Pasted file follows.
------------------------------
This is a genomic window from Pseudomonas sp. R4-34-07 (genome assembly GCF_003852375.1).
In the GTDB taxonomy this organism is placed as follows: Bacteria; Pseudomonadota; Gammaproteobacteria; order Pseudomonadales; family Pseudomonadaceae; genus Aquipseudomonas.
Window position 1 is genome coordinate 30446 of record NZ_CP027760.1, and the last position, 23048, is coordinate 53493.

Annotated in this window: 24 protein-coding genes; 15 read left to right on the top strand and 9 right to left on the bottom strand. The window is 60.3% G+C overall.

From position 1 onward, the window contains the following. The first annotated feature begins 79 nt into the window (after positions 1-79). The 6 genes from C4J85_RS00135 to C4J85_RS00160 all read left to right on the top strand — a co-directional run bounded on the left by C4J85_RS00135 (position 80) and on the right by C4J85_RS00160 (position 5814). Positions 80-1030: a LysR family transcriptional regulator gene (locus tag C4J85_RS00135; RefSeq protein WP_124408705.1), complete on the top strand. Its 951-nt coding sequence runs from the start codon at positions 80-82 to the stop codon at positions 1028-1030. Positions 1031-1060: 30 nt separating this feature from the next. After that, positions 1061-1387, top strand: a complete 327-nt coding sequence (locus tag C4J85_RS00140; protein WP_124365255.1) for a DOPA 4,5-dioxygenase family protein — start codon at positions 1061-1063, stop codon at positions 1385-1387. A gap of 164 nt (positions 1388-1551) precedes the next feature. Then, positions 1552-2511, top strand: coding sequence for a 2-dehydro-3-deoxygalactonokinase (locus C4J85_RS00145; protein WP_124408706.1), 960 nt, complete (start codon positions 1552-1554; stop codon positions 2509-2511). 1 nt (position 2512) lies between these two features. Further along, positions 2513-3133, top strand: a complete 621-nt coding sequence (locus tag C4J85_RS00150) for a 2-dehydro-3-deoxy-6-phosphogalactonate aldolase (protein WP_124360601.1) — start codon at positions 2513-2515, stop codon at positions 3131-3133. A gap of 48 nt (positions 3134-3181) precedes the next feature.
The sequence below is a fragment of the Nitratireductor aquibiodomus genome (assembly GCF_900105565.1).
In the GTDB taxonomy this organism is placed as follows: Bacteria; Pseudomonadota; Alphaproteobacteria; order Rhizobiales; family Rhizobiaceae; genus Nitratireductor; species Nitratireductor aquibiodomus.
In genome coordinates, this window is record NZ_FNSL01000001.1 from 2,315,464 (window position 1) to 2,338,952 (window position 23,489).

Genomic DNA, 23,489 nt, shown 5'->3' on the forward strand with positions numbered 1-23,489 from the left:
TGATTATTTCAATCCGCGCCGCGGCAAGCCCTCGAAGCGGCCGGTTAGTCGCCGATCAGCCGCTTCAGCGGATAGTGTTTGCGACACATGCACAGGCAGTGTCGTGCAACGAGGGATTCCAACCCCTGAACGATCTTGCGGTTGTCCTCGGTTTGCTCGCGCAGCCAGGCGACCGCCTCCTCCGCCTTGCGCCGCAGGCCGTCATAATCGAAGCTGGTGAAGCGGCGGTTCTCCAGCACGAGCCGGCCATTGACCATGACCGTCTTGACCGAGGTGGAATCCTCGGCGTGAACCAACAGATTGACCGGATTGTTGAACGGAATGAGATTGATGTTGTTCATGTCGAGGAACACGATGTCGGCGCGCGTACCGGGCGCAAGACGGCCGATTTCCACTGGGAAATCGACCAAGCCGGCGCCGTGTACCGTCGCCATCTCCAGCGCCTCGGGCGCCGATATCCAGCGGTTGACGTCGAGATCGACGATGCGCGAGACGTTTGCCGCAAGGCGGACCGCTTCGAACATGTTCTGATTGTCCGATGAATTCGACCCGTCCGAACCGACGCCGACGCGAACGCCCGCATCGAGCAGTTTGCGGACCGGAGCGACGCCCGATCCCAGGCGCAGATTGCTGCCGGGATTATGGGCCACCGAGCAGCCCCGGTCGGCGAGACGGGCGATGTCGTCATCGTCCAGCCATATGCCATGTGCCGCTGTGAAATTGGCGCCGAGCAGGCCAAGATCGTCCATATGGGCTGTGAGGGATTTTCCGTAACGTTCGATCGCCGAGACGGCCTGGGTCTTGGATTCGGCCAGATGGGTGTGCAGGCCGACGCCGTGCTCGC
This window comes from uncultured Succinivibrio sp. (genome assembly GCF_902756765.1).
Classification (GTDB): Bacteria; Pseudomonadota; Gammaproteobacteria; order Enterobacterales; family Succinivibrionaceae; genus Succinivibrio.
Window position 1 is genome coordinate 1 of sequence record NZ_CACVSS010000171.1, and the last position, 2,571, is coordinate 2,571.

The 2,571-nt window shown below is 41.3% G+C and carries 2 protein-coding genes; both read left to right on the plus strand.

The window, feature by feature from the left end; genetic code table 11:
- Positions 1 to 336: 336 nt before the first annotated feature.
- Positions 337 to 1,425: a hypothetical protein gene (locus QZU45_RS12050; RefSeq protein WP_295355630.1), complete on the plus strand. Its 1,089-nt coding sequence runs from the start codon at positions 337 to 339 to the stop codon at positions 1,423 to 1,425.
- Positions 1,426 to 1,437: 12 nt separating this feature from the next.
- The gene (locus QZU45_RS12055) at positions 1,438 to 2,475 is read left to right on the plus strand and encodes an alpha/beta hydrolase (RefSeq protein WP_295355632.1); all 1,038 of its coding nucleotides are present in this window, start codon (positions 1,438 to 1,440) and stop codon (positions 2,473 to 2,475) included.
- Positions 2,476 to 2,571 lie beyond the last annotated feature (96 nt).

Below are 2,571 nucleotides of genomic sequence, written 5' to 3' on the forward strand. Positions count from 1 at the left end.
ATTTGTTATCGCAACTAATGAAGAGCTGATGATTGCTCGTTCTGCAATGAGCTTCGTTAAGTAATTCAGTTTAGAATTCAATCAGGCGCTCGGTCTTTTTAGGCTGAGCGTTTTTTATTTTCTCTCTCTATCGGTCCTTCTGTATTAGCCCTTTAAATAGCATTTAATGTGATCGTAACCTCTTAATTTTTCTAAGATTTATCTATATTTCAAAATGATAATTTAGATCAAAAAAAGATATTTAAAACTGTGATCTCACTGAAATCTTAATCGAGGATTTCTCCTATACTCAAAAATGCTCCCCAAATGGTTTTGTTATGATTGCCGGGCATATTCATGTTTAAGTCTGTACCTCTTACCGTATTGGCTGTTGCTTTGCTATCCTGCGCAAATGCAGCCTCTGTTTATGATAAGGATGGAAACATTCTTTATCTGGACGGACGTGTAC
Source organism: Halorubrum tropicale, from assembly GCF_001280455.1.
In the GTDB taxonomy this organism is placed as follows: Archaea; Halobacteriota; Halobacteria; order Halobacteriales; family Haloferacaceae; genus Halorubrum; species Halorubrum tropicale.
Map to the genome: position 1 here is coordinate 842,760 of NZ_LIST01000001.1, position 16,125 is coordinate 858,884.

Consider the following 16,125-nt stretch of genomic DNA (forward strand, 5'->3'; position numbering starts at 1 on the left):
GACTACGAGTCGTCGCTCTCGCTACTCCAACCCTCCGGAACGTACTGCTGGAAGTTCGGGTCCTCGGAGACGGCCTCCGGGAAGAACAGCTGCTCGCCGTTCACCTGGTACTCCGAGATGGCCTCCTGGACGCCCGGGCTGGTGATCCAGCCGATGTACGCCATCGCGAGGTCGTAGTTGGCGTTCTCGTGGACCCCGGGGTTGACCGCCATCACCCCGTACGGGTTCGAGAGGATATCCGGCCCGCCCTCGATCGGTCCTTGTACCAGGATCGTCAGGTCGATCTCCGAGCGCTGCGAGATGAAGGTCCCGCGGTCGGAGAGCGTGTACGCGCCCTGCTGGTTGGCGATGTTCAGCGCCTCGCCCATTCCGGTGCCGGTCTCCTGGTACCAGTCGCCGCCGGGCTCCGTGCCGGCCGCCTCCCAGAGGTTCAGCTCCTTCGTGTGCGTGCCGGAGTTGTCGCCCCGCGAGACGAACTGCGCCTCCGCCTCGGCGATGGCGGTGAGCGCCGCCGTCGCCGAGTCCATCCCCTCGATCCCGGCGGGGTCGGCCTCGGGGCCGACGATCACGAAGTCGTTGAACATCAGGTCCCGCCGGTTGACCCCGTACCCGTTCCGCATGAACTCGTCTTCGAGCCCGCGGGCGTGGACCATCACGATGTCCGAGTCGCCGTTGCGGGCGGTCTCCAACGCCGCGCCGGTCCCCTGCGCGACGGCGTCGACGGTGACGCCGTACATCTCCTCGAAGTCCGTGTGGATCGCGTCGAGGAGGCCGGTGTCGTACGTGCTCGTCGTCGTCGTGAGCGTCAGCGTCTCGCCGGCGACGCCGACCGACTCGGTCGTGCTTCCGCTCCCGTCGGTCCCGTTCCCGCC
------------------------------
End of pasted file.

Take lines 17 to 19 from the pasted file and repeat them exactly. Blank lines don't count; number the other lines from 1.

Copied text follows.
- Positions 337 to 1,425: a hypothetical protein gene (locus QZU45_RS12050; RefSeq protein WP_295355630.1), complete on the plus strand. Its 1,089-nt coding sequence runs from the start codon at positions 337 to 339 to the stop codon at positions 1,423 to 1,425.
- Positions 1,426 to 1,437: 12 nt separating this feature from the next.
- The gene (locus QZU45_RS12055) at positions 1,438 to 2,475 is read left to right on the plus strand and encodes an alpha/beta hydrolase (RefSeq protein WP_295355632.1); all 1,038 of its coding nucleotides are present in this window, start codon (positions 1,438 to 1,440) and stop codon (positions 2,473 to 2,475) included.